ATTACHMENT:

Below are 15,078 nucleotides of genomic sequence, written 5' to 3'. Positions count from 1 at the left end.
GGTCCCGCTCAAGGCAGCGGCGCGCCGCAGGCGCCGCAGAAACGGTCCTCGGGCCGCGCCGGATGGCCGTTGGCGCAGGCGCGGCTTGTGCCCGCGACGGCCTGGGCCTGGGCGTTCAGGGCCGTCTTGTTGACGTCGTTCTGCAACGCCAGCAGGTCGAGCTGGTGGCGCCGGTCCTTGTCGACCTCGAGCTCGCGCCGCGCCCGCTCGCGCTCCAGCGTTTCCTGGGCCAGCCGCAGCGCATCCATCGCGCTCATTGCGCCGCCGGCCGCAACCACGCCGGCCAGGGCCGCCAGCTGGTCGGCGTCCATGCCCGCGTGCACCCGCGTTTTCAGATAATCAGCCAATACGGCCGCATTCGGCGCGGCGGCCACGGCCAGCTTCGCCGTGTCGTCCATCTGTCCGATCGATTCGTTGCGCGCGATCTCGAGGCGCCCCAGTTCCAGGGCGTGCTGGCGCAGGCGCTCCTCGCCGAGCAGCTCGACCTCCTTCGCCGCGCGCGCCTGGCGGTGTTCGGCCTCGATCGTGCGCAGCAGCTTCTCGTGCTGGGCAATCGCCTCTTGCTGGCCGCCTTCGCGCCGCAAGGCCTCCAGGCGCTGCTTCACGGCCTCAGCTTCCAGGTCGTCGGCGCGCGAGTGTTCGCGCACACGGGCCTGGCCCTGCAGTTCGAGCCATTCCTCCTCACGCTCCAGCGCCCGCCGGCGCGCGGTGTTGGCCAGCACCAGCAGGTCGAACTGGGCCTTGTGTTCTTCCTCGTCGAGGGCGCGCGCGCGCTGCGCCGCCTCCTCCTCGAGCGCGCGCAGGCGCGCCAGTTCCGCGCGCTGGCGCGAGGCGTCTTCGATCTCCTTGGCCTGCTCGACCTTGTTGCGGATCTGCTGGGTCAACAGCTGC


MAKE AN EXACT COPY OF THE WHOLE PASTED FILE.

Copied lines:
Below are 15,078 nucleotides of genomic sequence, written 5' to 3'. Positions count from 1 at the left end.
GGTCCCGCTCAAGGCAGCGGCGCGCCGCAGGCGCCGCAGAAACGGTCCTCGGGCCGCGCCGGATGGCCGTTGGCGCAGGCGCGGCTTGTGCCCGCGACGGCCTGGGCCTGGGCGTTCAGGGCCGTCTTGTTGACGTCGTTCTGCAACGCCAGCAGGTCGAGCTGGTGGCGCCGGTCCTTGTCGACCTCGAGCTCGCGCCGCGCCCGCTCGCGCTCCAGCGTTTCCTGGGCCAGCCGCAGCGCATCCATCGCGCTCATTGCGCCGCCGGCCGCAACCACGCCGGCCAGGGCCGCCAGCTGGTCGGCGTCCATGCCCGCGTGCACCCGCGTTTTCAGATAATCAGCCAATACGGCCGCATTCGGCGCGGCGGCCACGGCCAGCTTCGCCGTGTCGTCCATCTGTCCGATCGATTCGTTGCGCGCGATCTCGAGGCGCCCCAGTTCCAGGGCGTGCTGGCGCAGGCGCTCCTCGCCGAGCAGCTCGACCTCCTTCGCCGCGCGCGCCTGGCGGTGTTCGGCCTCGATCGTGCGCAGCAGCTTCTCGTGCTGGGCAATCGCCTCTTGCTGGCCGCCTTCGCGCCGCAAGGCCTCCAGGCGCTGCTTCACGGCCTCAGCTTCCAGGTCGTCGGCGCGCGAGTGTTCGCGCACACGGGCCTGGCCCTGCAGTTCGAGCCATTCCTCCTCACGCTCCAGCGCCCGCCGGCGCGCGGTGTTGGCCAGCACCAGCAGGTCGAACTGGGCCTTGTGTTCTTCCTCGTCGAGGGCGCGCGCGCGCTGCGCCGCCTCCTCCTCGAGCGCGCGCAGGCGCGCCAGTTCCGCGCGCTGGCGCGAGGCGTCTTCGATCTCCTTGGCCTGCTCGACCTTGTTGCGGATCTGCTGGGTCAACAGCTGC